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Yasunori Mitsuda

Also Known As

  • Yasunori Mituda
  • Y. Mitsuda

Game Credits

Audio

Wizardry Online (2013)   (Sound Producer)
Kid Icarus: Uprising (2012)   (Recording Support)
Xenoblade Chronicles (2010)   (Music Composer & Arranger)
Thexder Neo (2009)   (Sound Director)
Soma Bringer (2008)   (Music)
Super Smash Bros.: Brawl (2008)   (Music Arrangement)
Luminous Arc (2007)   (Composers)
Monster Kingdom: Jewel Summoner (2006)   (Composers)
Namco x Capcom (2005)   (Music & Arrangement (作曲/編曲))
Breath of Fire: Dragon Quarter (2002)   (Sound Director)
Final Fantasy Anthology: European Edition (2002)   (Sound Effects)
Xenosaga: Episode I - Der Wille zur Macht (2002)   (Music Composer)
Legaia 2: Duel Saga (2001)   (Music)
Shadow Hearts (2001)   (Music )
Bomberman 64: The Second Attack (1999)   (Music Composer)
Chrono Cross (1999)   (Music)
Final Fantasy Anthology (1999)   (Sound Effects)
Mario Party 2 (1999)   (Music )
Mario Party (1998)   (Music Composer )
Xenogears (1998)   (Music Compostion-Arrangement)
Front Mission: Gun Hazard (1996)   (Music)
Radical Dreamers: Nusumenai Hōseki (1996)   (Music Composer)
Tobal No.1 (1996)   (Sound Producer)
Chrono Trigger (1995)   (Music)
Live a Live (1994)   (Voices)
The 7th Saga (1993)   (Sound Creator)
Romancing SaGa 2 (1993)   (Sound Effects Sound Production (エフェクトサウンド 音源制作))
Secret of Mana (1993)   (Sound Effects Design)
Final Fantasy V (1992)   (Sound Effects)
 

Thanks

Ace Combat: Joint Assault (2010)   (Special Thanks)
Professor Layton and the Diabolical Box (2007)   (Special Thanks)
 


Developer Biography

Yasunori Mitsuda (光田 康典) was born on January 21, 1972 in Tokuyama, Yamaguchi Prefecture, Japan, and raised in Kumake. As a child, he took piano lessons, but he was more interested in sports and so never took music seriously. He also took to computers at an early age, and he taught himself to program simple songs and games. After a brief infatuation with golf, Mitsuda rediscovered music in high school, inspired by the scores of movies such as Blade Runner and by the works or composers such as Henry Mancini.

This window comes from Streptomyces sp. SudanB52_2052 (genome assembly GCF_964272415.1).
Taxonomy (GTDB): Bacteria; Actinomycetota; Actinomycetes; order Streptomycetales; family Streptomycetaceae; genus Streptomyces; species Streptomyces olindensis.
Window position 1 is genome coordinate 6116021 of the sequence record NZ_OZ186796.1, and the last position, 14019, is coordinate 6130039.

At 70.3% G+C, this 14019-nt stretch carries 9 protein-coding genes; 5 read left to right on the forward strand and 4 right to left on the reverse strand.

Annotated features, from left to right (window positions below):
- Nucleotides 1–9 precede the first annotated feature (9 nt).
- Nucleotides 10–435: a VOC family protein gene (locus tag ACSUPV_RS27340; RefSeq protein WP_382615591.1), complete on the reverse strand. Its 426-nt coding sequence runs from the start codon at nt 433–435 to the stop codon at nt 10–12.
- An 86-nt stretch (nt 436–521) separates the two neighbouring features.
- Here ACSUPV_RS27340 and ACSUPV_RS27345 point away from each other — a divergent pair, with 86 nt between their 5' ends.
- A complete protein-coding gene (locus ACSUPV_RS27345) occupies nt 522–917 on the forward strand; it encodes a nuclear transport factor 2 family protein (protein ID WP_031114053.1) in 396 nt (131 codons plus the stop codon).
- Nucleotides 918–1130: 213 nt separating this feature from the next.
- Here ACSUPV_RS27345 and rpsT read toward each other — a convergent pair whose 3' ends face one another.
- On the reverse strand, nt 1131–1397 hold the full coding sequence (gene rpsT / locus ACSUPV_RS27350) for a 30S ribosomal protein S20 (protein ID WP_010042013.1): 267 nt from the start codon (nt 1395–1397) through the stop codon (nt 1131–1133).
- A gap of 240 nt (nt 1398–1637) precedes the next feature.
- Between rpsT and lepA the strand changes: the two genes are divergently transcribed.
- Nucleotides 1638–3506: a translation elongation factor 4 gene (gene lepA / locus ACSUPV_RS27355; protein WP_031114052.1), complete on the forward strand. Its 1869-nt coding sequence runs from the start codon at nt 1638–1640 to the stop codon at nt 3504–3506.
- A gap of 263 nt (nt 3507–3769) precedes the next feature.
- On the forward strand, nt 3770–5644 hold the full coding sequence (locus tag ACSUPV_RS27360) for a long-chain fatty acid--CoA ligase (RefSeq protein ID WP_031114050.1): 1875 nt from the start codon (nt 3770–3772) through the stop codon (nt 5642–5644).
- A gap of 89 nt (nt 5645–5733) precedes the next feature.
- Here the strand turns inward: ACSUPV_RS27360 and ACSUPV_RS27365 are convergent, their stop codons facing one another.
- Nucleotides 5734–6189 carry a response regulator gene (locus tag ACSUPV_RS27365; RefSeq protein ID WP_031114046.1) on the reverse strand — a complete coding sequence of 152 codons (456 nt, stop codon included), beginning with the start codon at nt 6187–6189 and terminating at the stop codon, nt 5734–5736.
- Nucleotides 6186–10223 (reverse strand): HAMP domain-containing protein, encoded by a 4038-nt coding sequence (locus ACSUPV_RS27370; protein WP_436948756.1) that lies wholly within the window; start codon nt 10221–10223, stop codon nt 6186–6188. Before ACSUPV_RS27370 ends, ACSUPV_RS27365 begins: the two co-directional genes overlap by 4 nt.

After high school, Mitsuda moved to Tokyo and enrolled in the Junior College of Music. Despite the school’s low prestige, Mitsuda received solid instruction from his professors, most of them practicing musicians who would take Mitsuda to gigs with them to help carry and set up equipment. Despite being used for free physical labor, Mitsuda got a first-hand view of the Japanese music world and valuable training both in and out of the classroom.

One of his instructors had worked in video games, and he showed Mitsuda an advertisement for an opening in the music department at the software developer Square. Mitsuda sent a demo which won him an interview at the game studio. Despite the “disastrous” interview (as he describes it), Mitsuda was offered a position on the company’s sound team in April, 1992.

Although his official job title was “composer”, Mitsuda found himself working more as a sound engineer, a person who takes compositions by other people and adapts them to the technology used in making video games. In 1995, he finally gave Square's vice president, Hironobu Sakaguchi, an ultimatum: let him compose, or he would quit. Sakaguchi assigned the young musician to the team working on Chrono Trigger. Mitsuda was allowed to compose the majority of the tracks for the game under the watchful eye of veteran composer Nobuo Uematsu.

Mitsuda worked on four more titles for Square, the last being Xenogears in 1998. He then went freelance, though he continued to work closely with Squaresoft on projects such as the Chrono Trigger sequel, Chrono Cross. He has also released non-video-game music, such as his CD Sailing to the World.

Last updated: Jul 30, 2011